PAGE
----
Article 14 ECHR Prohibition of discrimination The enjoyment of the rights and freedoms set forth in this Convention shall be secured without discrimination on any ground such as sex, race, colour, language, religion, political or other opinion, national or social origin, association with a national minority, property, birth or other status
Article 14 and social security Benefits for widows but not widowers –The Hooper litigation and R(G) 2/04 Uprating pensions for those resident overseas –The Carson and Reynolds litigation Funerals abroad –CIS/1870/2003 contrast CIS/3280/2001
The Michalak framework Do the facts fall within the ambit of one or more of the substantive provisions? If so, was there a difference of treatment as respects that right between the complainant and the chosen comparator Was the chosen comparator in an analogous situation to the complainant’s situation? If so, did the difference in treatment have an objective and reasonable justification? Wandsworth LBC v Michalak,  1 WLR 617
The ambit of the Convention The Strasbourg approach –no violation of substantive right required –substantive rights broadly construed –probably covers indirect discrimination The United Kingdom approach –difficult to decide –stress on direct link to freedoms or rights in the substantive article
What is status? The need for a personal characteristic? Isn’t it just about how easy it will be to justify any differential treatment?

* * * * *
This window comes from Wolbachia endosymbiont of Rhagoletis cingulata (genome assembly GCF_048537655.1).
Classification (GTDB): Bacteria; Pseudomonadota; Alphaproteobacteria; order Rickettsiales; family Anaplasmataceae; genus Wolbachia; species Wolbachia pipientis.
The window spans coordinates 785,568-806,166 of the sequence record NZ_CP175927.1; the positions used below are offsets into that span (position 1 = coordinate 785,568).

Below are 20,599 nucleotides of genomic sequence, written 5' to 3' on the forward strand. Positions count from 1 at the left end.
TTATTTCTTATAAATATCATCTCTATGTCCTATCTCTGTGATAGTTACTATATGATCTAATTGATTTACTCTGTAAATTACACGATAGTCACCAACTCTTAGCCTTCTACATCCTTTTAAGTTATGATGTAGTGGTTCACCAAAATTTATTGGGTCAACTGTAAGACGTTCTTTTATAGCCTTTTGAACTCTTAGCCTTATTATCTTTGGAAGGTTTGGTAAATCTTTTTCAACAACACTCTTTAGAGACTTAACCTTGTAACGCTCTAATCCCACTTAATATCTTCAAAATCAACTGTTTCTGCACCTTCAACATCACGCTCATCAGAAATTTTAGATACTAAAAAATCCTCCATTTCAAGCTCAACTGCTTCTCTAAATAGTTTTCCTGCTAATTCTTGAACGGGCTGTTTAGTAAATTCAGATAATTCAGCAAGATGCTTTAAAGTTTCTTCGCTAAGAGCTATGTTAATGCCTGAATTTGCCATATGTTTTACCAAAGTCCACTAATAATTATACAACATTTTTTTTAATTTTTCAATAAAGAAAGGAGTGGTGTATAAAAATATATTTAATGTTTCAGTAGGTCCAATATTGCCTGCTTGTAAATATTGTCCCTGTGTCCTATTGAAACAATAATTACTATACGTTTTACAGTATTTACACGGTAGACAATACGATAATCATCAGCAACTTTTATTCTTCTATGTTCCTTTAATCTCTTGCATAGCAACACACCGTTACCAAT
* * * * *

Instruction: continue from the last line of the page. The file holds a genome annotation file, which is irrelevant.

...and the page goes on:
Objective justification What is the aim of the difference in treatment? Is it legitimate? Is the differential treatment the least that will meet the legitimate aim identified?
Time for a new approach Are Convention rights engaged? Who is the comparator? Are the circumstances of the claimant and the comparator so similar as to require a positive justification for the less favourable treatment of the claimant?
Three routes to EU entitlement Social and tax advantages for workers under Article 7(2) of Regulation 1612/68 Entitlement under the co-ordination regulation: Regulation 1408/71 –winter fuel payments Equal treatment of citizens of the Union
Citizenship of the Union Arts 17-22 EC All nationals of the Member States are citizens of the Union Article 18 gives rise to direct effect: the Baumbast case A ‘fundamental status’
The case law Case C-85/96 Martínez Sala,  ECR I- 2691 Case C-184/99 Grzelczyk,  ECR I-6193 Case C-138/02 Collins, Judgment of 23 March 2004 Case C-456/02 Trojani, Judgment of 7 September 2004 Case C-209/03 Bidar, Advocate General’s Opinion of 11 November 2004
The case of A8 nationals Czech Republic Estonia Hungary Latvia Lithuania Poland Slovakia Slovenia Enlargement and the transitional periods –3+2+3 The new habitual residence test The impact of citizenship
A reference White, R, ‘Residence, Benefit Entitlement and Community Law (2005) 12 Journal of Social Security 10-25